Updated: Jun 6, 2020
When I think of David Hockney, vivid colours and vast rolling landscapes come to mind. His recent retrospective at the Tate Britain showed that and infinitely more.
The Tate filled 12 rooms with work that spanned 60 years from his student days, through to the early LA depictions, Yorkshire landscapes and recent Californian series. The Tate stated that ‘his principal obsession was the challenge of representation: how do we see the world, and how can that world of time and space be captured in two dimensions?’. This obsession was certainly evident through his exploration of perspective and use of different media including photography, film and digital drawings. What became clearer still was his witty sense of humor, zest for life and beautiful palette. During my time I noted the works that stood out for me. So instead of reviewing the exhibition, I wanted to talk you through my personal highlights and try and understand why I was specifically drawn to these paintings.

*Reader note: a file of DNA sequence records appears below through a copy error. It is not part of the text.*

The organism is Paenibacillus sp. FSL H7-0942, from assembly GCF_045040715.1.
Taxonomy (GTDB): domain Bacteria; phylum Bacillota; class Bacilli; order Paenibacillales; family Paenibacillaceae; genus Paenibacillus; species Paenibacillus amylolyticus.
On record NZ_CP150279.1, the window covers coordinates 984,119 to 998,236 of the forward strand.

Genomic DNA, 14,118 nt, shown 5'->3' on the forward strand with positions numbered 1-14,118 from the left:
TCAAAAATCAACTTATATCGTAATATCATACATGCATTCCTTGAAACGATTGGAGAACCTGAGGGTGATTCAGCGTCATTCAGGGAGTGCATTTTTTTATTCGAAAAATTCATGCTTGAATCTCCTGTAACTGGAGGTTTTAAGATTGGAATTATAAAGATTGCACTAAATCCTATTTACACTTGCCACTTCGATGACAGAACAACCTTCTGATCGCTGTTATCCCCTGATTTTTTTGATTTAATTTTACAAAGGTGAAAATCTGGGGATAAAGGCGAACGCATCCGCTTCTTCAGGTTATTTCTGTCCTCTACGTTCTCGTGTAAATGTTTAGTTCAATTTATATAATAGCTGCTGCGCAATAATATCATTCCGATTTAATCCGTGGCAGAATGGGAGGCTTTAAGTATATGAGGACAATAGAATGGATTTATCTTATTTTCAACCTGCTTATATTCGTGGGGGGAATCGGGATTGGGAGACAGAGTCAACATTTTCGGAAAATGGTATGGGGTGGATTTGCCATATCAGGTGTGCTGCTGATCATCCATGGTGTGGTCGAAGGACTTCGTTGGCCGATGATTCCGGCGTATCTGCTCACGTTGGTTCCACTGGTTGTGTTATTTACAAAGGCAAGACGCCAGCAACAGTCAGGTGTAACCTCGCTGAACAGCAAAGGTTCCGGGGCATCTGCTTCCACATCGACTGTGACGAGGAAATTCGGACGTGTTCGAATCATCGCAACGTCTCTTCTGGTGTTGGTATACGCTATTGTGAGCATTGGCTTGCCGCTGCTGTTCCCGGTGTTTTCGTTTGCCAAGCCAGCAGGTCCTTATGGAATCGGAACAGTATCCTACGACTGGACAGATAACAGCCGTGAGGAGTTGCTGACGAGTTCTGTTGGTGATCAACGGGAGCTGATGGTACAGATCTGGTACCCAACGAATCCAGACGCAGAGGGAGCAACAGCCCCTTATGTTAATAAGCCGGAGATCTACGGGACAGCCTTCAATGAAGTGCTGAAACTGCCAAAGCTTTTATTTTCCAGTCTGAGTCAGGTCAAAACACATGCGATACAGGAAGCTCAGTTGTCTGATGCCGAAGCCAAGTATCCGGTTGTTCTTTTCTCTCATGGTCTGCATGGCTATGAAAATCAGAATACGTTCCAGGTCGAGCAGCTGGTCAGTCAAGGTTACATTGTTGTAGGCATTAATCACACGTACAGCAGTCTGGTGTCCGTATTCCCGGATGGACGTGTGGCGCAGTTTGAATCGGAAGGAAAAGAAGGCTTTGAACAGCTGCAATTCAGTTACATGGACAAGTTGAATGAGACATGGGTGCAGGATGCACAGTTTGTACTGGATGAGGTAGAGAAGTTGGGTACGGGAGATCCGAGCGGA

The first work I noted was ‘Californian Art Collector’ 1964 in the third room along. The artworks prior to his early Californian series employed a much darker palette, perhaps relating to a more difficult subject matter he was exploring at the time, his sexuality. The first thing I noticed from these LA pieces was the whirl of striking colour that stayed from this point onwards. ‘Californian Art Collector’ was the first of Hockney’s LA depictions with a swimming pool, a feature that became synonymous with his work. Here we see a glamorous Art collector, seated on a patterned chair surrounded by her beautiful possessions while observing a rock sculpture. Her pronounced, angular features share a likeness with the primitive sculpture behind her. This is an idea that Hockney liked to explore in his work; the visual parallels between collectors and their chosen artworks.
Hockney uses clever symbolism throughout his work. Here a rainbow, the symbol of hope, dashes in from the left hand side arching towards the swimming pool, a symbol of status and luxury in LA. It’s interesting that the Art collector is dressed in green, the only colour missing from the rainbow. Perhaps she is an extension of hope for Hockney.